*Image Credit: Wikimedia Commons
Widely regarded as one of the most beautiful and cunning women in world history, Cleopatra VII Philopator ended up on the wrong side of Rome on August 12, 30 BCE, killing herself as Octavian’s legions marched toward Alexandria, the capital of Egypt. Though legend says she held an asp to her chest after learning of her lover Mark Antony’s defeat at the Battle of Actium and subsequent suicide, there is no way to know for sure. What is certain, however, is Cleopatra’s death opened the door for Rome to be the dominant power in the Mediterranean for centuries to come.
The last of the Ptolemy monarchs, Cleopatra took the reins of the Egyptian empire in 51 BCE upon the death of her father Ptolemy XII Auletes. Though her family had spoken Greek for generations – the Ptolemies had gained control of the country when Alexander the Great’s kingdom was divided after his death – she made every effort to learn some Egyptian in order to be able to better converse with her subjects. Forced to marry her brothers according to local custom, she ruled with them separately. Using an affair with the powerful Roman general Julius Caesar, who defeated her brother Ptolemy XIII at the Nile, she managed to seize the throne for herself.
With her brothers out of the way, she elevated her son Caesarion – a love child conceived with Julius Caesar – to co-ruler after allegedly disposing of her brother Ptolemy XIV upon the assassination of the Roman Emperor in 44 BCE. The scandalous mistress to the dead emperor, Cleopatra hoped to expand her control by siding with those seeking to avenge her former lover in the Roman Civil War – Octavian and Mark Antony. Leading her navy toward what is today southern Greece, she received orders from the Caesarians to return to Alexandria due to the damage inflicted on her boats by a violent storm.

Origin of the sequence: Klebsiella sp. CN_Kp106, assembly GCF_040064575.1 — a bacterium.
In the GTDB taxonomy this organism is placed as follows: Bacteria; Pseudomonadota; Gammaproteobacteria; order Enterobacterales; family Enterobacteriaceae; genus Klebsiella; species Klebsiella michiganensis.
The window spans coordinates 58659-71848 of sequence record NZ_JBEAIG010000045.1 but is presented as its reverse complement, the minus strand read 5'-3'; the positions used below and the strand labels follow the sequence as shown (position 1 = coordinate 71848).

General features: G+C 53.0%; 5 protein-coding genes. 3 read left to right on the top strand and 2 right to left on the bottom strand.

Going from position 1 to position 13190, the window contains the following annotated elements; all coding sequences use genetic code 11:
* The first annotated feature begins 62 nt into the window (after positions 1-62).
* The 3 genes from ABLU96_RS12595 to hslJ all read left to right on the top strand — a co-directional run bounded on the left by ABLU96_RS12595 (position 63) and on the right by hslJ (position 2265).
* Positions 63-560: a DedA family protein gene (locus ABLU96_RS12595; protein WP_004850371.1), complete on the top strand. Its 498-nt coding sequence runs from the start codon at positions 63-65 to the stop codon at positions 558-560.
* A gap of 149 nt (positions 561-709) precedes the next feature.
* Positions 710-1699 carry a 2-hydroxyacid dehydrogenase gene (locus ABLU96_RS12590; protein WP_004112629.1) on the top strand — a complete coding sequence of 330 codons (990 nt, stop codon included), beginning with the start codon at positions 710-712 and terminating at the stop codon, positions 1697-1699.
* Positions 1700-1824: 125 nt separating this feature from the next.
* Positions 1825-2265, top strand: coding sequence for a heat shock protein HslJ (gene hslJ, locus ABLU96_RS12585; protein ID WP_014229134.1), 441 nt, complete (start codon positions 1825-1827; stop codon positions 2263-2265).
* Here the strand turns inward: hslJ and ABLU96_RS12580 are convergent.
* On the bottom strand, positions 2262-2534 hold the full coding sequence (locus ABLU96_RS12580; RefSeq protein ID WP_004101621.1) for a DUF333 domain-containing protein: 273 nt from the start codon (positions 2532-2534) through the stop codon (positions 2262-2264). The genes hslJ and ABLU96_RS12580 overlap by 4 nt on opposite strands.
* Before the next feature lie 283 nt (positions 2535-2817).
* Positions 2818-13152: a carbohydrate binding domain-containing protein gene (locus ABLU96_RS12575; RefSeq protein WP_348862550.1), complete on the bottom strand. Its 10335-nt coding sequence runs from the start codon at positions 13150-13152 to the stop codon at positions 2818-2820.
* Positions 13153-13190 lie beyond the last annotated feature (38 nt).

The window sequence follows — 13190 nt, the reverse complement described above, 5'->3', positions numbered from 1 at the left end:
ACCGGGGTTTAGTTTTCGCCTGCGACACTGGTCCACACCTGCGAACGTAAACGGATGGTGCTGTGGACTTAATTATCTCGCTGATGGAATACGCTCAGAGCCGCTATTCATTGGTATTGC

When she met Mark Antony in 41, ostensibly because he wished to secure her loyalty in his upcoming conflict with the Parthians to the east, she charmed him such that he decided to spend the winter with her in Alexandria. Late in 40 BCE, she gave birth to a son and daughter, Alexander Helios and Cleopatra Selene II, pushing public outcry in Rome against the Queen of Egypt to another level – Antony was married to Octavia Minor, his fellow leader Octavian’s sister.
In 37 BCE, Antony, on his way to attack Parthia, returned to Alexandria to rekindle the romance with Cleopatra and made the city his home for the rest of his life. Marrying her according to the Egyptian rite, the two conceived another child – and Rome became even more suspicious of her intentions. Octavian, having seen his relationship with Antony implode over the years, headed to the Senate floor to seek the right to wage war against Egypt.
Two years later, in 31, Octavian would defeat Antony in a pitched sea battle off the coast of Actium. Moving to land, the Roman armies began pushing toward Alexandria. Fearful and ill-equipped, the Egyptians surrendered, abandoning Antony on the field August 1, 30 BCE. According to Roman tradition, the general fell on his sword in disgrace.
Clearly no longer able to maintain her place as the Queen of Egypt, Cleopatra ended up dead on August 12th – whether by the asp or a toxic drink is still up for debate to this day.